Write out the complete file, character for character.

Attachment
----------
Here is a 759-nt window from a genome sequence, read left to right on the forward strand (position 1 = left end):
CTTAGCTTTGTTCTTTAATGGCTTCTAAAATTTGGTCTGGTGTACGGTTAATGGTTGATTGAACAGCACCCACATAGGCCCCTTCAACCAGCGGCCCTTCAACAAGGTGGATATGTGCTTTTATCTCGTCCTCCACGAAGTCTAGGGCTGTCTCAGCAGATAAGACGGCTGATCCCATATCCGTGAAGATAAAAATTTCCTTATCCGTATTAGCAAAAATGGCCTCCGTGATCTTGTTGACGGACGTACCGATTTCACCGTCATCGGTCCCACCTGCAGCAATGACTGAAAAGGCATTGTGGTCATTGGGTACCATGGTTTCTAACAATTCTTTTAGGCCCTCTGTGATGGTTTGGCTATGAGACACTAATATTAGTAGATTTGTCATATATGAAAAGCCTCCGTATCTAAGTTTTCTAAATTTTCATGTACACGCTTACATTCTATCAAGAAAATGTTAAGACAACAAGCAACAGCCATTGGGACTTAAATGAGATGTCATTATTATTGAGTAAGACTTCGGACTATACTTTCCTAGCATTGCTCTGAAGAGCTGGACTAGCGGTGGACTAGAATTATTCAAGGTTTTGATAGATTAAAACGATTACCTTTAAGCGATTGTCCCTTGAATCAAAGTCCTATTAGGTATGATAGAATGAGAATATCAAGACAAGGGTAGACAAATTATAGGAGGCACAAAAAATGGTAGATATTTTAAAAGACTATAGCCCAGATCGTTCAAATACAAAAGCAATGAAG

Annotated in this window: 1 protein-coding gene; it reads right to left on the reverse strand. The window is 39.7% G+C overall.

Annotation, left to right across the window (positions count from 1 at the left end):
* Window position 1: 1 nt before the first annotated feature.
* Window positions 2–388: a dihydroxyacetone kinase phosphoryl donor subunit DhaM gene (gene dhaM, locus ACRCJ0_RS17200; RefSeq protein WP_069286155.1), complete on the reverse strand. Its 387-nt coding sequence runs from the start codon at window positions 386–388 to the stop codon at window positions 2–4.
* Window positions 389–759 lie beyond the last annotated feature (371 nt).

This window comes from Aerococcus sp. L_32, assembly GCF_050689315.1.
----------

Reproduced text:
Here is a 759-nt window from a genome sequence, read left to right on the forward strand (position 1 = left end):
CTTAGCTTTGTTCTTTAATGGCTTCTAAAATTTGGTCTGGTGTACGGTTAATGGTTGATTGAACAGCACCCACATAGGCCCCTTCAACCAGCGGCCCTTCAACAAGGTGGATATGTGCTTTTATCTCGTCCTCCACGAAGTCTAGGGCTGTCTCAGCAGATAAGACGGCTGATCCCATATCCGTGAAGATAAAAATTTCCTTATCCGTATTAGCAAAAATGGCCTCCGTGATCTTGTTGACGGACGTACCGATTTCACCGTCATCGGTCCCACCTGCAGCAATGACTGAAAAGGCATTGTGGTCATTGGGTACCATGGTTTCTAACAATTCTTTTAGGCCCTCTGTGATGGTTTGGCTATGAGACACTAATATTAGTAGATTTGTCATATATGAAAAGCCTCCGTATCTAAGTTTTCTAAATTTTCATGTACACGCTTACATTCTATCAAGAAAATGTTAAGACAACAAGCAACAGCCATTGGGACTTAAATGAGATGTCATTATTATTGAGTAAGACTTCGGACTATACTTTCCTAGCATTGCTCTGAAGAGCTGGACTAGCGGTGGACTAGAATTATTCAAGGTTTTGATAGATTAAAACGATTACCTTTAAGCGATTGTCCCTTGAATCAAAGTCCTATTAGGTATGATAGAATGAGAATATCAAGACAAGGGTAGACAAATTATAGGAGGCACAAAAAATGGTAGATATTTTAAAAGACTATAGCCCAGATCGTTCAAATACAAAAGCAATGAAG

Annotated in this window: 1 protein-coding gene; it reads right to left on the reverse strand. The window is 39.7% G+C overall.

Annotation, left to right across the window (positions count from 1 at the left end):
* Window position 1: 1 nt before the first annotated feature.
* Window positions 2–388: a dihydroxyacetone kinase phosphoryl donor subunit DhaM gene (gene dhaM, locus ACRCJ0_RS17200; RefSeq protein WP_069286155.1), complete on the reverse strand. Its 387-nt coding sequence runs from the start codon at window positions 386–388 to the stop codon at window positions 2–4.
* Window positions 389–759 lie beyond the last annotated feature (371 nt).

This window comes from Aerococcus sp. L_32, assembly GCF_050689315.1.